What struck me as peculiar about attending Tori Amos’ concert at the Cape Town International Convention Centre was the clinical reception just before entering the swish theatre where she was performing the Cape Town leg of the tour for her new album Unrepentant Geraldines. I suppose when it comes to my attendance of live, contemporary music, I’m used to grungy bars and intimate settings.
Yet, little as I know about Amos, the ambience did not feel like a natural association to the distinctive singer-songwriter, and it was discomfiting watching people mill across the plush carpet, sipping wine and buying overpriced snacks served by smartly-dressed attendants. But once I walked inside, the doors shut and the show began this feeling was quickly dispelled, as the closed environs of the theatre ensured that it was just me and the music.
The melancholy soulfulness of South African musician Michael Lowman – who accompanied Amos during her shows in Johannesburg and Cape Town – was a perfect match. He wooed the audience with mystical melodies and self-deprecating charm, setting the tone for the evening. This was sadly and crudely interrupted by the interval. Considering his set was half and hour and Amos’ was well over two, it was ill-placed and killed the mood he set so well.
My bafflement was not eased by the wriggliest audience I have ever encountered since performing for hungry five-year olds – topped by the bane of concert-goers: those who step out early to avoid after-show traffic. But, all grumbling aside, none of this could mar the experience of watching an incredible show which I chose to cover on a whim.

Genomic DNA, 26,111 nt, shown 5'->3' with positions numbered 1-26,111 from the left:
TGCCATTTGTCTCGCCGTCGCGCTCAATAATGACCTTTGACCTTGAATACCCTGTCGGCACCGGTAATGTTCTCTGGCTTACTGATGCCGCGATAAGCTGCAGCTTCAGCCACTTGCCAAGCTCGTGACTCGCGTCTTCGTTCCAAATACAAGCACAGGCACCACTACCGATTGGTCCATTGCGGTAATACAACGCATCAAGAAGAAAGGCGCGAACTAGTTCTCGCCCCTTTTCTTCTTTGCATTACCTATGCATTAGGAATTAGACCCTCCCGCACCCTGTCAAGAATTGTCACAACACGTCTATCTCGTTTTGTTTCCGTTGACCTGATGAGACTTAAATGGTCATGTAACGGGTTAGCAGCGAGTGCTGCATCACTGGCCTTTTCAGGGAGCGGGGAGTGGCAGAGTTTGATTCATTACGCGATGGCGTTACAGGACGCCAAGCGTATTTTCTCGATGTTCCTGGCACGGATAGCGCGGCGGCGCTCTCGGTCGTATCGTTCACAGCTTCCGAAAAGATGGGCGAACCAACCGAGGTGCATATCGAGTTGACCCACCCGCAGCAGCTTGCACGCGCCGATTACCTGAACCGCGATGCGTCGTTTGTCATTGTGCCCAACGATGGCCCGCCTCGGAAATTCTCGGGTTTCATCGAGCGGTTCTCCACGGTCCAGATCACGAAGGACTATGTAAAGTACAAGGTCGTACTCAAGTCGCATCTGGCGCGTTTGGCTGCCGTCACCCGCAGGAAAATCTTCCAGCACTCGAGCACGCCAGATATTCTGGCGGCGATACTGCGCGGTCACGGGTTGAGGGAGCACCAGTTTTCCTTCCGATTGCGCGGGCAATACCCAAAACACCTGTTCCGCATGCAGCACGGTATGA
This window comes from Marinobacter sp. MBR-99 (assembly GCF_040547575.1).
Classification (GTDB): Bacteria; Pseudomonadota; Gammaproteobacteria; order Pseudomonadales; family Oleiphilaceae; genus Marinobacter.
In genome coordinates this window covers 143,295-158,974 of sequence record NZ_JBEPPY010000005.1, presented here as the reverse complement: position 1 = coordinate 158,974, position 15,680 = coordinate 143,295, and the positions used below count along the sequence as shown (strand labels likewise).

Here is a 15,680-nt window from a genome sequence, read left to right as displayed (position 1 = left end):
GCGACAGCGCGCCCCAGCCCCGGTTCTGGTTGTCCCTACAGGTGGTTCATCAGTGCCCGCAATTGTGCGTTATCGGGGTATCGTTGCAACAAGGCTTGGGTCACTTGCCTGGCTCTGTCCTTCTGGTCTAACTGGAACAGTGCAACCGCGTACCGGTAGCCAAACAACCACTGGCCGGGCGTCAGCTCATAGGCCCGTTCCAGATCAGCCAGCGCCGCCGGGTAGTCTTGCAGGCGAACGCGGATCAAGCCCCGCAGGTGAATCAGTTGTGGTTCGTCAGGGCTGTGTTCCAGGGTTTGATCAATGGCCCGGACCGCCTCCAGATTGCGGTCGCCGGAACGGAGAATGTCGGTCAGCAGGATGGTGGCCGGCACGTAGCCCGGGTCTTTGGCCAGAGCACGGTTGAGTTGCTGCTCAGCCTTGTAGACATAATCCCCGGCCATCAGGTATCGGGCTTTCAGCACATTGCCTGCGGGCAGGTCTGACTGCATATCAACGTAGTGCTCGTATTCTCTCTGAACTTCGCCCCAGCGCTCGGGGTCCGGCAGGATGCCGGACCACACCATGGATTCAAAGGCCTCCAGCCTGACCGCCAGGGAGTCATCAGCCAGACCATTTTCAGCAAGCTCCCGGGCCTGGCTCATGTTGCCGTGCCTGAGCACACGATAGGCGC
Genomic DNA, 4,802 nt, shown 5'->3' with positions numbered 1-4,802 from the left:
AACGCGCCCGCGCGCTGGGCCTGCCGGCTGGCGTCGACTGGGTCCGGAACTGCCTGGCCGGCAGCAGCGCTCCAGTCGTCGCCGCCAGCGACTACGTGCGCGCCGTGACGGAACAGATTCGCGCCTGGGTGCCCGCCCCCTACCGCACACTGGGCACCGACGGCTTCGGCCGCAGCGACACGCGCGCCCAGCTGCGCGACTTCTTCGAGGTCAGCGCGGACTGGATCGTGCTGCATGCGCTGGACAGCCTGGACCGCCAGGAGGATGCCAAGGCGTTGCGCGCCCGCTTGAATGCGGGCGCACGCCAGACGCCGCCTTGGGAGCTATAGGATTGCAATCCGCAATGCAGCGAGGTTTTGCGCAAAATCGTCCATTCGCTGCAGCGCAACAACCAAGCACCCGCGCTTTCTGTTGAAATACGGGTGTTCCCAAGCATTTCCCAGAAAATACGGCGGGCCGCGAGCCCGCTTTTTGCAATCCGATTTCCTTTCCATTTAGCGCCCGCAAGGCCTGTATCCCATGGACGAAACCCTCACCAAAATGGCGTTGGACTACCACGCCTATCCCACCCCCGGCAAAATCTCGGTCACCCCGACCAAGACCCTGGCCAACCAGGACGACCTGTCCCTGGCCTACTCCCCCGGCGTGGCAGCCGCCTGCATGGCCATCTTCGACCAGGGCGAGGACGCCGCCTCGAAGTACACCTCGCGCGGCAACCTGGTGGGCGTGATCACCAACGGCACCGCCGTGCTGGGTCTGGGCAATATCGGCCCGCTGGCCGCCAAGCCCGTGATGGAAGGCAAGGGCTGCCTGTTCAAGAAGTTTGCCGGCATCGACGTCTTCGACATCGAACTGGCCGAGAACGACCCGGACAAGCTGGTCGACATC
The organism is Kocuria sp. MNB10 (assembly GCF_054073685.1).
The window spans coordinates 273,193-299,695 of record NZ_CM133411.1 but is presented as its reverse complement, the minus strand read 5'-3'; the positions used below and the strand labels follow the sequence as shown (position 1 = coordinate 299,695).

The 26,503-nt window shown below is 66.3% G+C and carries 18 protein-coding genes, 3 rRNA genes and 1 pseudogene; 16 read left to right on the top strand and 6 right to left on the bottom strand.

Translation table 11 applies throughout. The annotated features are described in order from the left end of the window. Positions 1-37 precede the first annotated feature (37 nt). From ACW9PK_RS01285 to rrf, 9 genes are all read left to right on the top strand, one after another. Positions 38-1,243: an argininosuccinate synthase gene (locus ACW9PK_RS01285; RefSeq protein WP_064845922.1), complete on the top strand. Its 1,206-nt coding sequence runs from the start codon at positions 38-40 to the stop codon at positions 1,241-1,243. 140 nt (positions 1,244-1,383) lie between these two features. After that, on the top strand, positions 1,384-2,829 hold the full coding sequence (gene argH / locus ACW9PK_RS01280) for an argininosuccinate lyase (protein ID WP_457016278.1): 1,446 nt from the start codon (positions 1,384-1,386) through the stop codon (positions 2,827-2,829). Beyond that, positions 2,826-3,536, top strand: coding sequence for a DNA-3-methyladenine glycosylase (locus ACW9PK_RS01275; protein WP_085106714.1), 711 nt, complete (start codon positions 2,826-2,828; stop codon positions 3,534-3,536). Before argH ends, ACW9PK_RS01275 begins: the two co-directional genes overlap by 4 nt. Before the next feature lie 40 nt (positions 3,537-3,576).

My only real encounters of Amos’ music are the tracks my best friend, an avid fan, plied me with in high school. I recognised none of her songs, which made the show that much more interesting – like some confused concoction of déjà and jamais vu. And with my love for the piano, what could be better than watching Amos flit between a grand piano and an electronic keyboard, watching the music consume her body as she flowed between the two?
Her shimmering costume was alarmingly redolent of Elton John, making her cover of his song Somebody Saved My Life Tonight – during her self-dubbed section “The Lizard Lounge” in which she plays a collection of covers – amusingly relevant, whether intentional or not.
With her flaming red hair, otherworldly attire and giggly whisper whenever she spoke, she came across as some kind of elfin pixie – a feeling heightened by the effectively minimalist stage décor and intricate lighting which evoked the feeling of a nymph-land forest. The entire performance pulled you into this world, lulled by her gorgeous vocals.
Having toured South Africa before in 2011, and with a career spanning more than thirty years, there is much to suggest that Tori Amos will return to our woods, something which should not be missed should she alight here again – for a memorable performance like hers is much like the fairy-tale creature she evoked: so wonderful, it must be seen to be believed.